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Tuesday, May 6, 2014

Creating Suspense: Guest Blog Post by Dan Andriacco


Recently, while preparing a series of talks for the Mad Anthony Writers Conference in Hamilton, Ohio, I’ve been thinking a lot about suspense.

Story structure is the skeleton of a work of fiction, but suspense is its life’s blood. Twists, subplots, clues or foreshadowing, red herrings, and conflict – all those essential ingredients are designed to increase suspense.

Suspense isn’t just an important in mysteries, thrillers, or novels of romantic suspense. All fiction needs it, and all successful novels – even the ones we studied in school – have it.

“Suspense is the art of marking the reader care what happens next,” Marie F. Rodell wrote in her
classic textbook Mystery Fiction: Theory and Technique. “Mystery alone – merely something hidden or disguised – will not include suspense unless the reader is made to care about finding the truth.” 

It’s not enough that the reader doesn’t know what’s going to happen next. He or she must also want to find out. That only happens if he or she identifies with the characters.

In the original 1956 edition of The Mystery Writers Handbook edited by Herbert Brean, a now-forgotten writer named Eleazor Lipsky had a short article on suspense that was the most insightful I’ve ever read. He said that what he called “storytelling doubt” arises from the reader’s emotional identification with a character’s doubt. That’s why a suspenseful story retains its suspense on multiple readers.  

Will the protagonist’s goal be reached? Will her boyfriend succeed in making her his next victim? As readers, we know may know the answer – but the protagonist doesn’t, and we identify with her. That’s also how we can be in agonizing suspense over the fate of a series hero like Jack Reacher, Aloysius Pendergast, or Dirk Pitt who certainly will survive the novel to make more money for his author.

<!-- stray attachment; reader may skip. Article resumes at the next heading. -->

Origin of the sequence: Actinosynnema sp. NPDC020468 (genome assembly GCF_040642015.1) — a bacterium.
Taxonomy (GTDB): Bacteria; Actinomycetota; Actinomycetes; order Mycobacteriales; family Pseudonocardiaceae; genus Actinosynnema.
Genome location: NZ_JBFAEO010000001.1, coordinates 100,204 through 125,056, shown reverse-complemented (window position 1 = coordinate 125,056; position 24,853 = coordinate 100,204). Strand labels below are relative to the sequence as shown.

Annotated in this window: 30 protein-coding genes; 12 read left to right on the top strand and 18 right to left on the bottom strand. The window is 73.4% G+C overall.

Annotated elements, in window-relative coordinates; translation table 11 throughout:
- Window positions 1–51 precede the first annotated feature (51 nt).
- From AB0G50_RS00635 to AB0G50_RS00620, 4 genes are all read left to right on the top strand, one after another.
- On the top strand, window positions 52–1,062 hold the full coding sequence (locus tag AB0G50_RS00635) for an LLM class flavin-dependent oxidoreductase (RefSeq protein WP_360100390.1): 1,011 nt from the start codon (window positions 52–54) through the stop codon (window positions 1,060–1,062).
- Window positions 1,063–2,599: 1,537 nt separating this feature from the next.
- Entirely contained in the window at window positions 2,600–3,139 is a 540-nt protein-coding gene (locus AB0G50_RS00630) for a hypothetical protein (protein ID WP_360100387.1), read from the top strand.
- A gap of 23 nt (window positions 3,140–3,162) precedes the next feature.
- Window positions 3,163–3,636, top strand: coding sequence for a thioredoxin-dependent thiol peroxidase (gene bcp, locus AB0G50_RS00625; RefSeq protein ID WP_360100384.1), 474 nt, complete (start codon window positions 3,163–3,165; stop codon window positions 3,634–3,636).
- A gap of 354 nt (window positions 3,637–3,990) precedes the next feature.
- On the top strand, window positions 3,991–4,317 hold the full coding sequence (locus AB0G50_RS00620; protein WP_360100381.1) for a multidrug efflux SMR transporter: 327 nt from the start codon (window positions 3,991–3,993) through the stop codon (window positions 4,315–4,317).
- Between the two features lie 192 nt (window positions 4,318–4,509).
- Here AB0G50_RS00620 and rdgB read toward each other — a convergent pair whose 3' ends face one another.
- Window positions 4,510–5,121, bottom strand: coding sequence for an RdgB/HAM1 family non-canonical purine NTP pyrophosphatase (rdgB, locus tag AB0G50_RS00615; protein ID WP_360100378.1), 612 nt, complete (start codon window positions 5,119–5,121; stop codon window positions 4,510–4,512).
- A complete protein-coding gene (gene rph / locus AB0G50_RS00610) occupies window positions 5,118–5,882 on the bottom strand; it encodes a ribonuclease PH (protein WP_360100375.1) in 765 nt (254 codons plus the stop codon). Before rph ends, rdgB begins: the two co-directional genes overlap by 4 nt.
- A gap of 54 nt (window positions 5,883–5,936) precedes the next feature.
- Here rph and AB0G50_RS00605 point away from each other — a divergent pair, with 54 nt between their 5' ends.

How do we create that doubt about the outcome that leads to suspense? 

Story structure is based on crisis and resolution. In a novel there are many minor goals on the way to the main goal of solving the murder or finding the treasure. There is suspense in this anticipation, this doubt over each minor goal. “When anticipation ends, the story is over,” Lipsky notes. 

But until that point, each resolved crisis leads on to a bigger crisis for the protagonist. How will it turn out? The protagonist, whom we care about, doesn’t know – and therein lays suspense


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1 comment:

  1. Lee Child fan here, too. Love the suspense.
    --Kara

    ReplyDelete